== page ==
The case involves Arthur and Judie Tenenbaum, whose son, Joel, is facing a RIAA lawsuit. The prof, Charles Nesson, is trying to block the RIAA from forcing the parents to surrender the computer the music industry trade organization claims was used by Joel to illegally download and distribute copyrighted music.
Nesson is expected to argue that the computer was not the one used to download the tunes. The issue gets a little complicated because, while the Tenenbaums currently own the machine, son Joel had possession of it in 2004 – the time period the RIAA claims the downloading occurred.
Nesson made news in November when he challenged the federal copyright law at the heart of the RIAA’s legal strategy in its war against P2P users trading copyrighted tracks. Nesson claims the Digital Theft Deterrence and Copyright Damages Improvement Act of 1999 is unconstitutional because it allows one private group – the RIAA – to carry out civil enforcement of a criminal law.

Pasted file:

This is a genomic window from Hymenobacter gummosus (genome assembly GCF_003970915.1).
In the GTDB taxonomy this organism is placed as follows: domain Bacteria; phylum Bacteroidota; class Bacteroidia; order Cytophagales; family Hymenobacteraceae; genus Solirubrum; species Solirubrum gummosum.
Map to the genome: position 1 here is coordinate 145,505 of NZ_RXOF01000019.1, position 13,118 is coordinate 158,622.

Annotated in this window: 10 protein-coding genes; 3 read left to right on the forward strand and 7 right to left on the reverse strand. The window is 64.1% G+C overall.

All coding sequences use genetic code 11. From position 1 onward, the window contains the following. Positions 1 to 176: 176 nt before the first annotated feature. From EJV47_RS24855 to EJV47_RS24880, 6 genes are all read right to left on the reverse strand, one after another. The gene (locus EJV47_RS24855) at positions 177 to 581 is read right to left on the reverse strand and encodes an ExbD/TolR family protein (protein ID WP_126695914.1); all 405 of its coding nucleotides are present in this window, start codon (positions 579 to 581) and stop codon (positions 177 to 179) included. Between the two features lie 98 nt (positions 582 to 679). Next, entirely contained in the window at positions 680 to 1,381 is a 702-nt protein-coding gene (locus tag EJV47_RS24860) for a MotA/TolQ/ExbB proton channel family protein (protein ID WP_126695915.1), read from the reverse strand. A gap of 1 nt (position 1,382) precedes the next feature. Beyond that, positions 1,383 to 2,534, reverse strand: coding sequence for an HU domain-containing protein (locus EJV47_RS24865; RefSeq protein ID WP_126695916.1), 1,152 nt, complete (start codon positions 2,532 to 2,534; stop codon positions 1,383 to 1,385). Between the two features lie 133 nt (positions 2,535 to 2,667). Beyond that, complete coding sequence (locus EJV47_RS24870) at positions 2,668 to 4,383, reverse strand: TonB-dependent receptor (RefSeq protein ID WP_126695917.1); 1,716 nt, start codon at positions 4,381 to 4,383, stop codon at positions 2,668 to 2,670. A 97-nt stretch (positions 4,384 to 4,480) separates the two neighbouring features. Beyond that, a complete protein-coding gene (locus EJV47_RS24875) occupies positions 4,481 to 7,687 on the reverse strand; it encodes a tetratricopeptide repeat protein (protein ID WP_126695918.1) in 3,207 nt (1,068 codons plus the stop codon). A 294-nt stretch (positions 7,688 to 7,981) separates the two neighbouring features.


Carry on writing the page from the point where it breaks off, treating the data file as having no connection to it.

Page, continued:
A court decision on Nesson’s challenge regarding the Tenenbaums’ computer was expected Dec. 15, but Magistrate Judge Lincoln Almond postponed the hearing until Jan. 9 to give time for lawyers involved in the case, including two from outside Rhode Island, to appear in court.
However, the judge did rule on a request from a music industry lawyer that evidence in the case be preserved. The judge denied the lawyer’s request after Nesson argued it would effectively prevent the Tenenbaums from using their computer.